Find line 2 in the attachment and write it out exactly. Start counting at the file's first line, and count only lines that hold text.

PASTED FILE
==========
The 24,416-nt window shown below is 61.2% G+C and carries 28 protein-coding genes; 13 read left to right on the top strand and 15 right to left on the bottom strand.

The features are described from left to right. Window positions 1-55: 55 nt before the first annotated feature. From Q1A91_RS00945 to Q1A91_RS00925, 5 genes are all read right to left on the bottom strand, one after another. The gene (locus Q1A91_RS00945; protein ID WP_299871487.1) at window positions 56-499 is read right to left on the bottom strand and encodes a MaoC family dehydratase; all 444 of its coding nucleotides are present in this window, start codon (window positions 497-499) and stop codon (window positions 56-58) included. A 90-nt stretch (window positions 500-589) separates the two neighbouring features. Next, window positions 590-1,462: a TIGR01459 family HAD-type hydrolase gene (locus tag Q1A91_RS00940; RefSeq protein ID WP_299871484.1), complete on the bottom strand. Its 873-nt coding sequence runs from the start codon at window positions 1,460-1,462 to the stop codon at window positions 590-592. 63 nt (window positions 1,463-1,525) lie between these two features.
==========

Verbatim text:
The features are described from left to right. Window positions 1-55: 55 nt before the first annotated feature. From Q1A91_RS00945 to Q1A91_RS00925, 5 genes are all read right to left on the bottom strand, one after another. The gene (locus Q1A91_RS00945; protein ID WP_299871487.1) at window positions 56-499 is read right to left on the bottom strand and encodes a MaoC family dehydratase; all 444 of its coding nucleotides are present in this window, start codon (window positions 497-499) and stop codon (window positions 56-58) included. A 90-nt stretch (window positions 500-589) separates the two neighbouring features. Next, window positions 590-1,462: a TIGR01459 family HAD-type hydrolase gene (locus tag Q1A91_RS00940; RefSeq protein ID WP_299871484.1), complete on the bottom strand. Its 873-nt coding sequence runs from the start codon at window positions 1,460-1,462 to the stop codon at window positions 590-592. 63 nt (window positions 1,463-1,525) lie between these two features.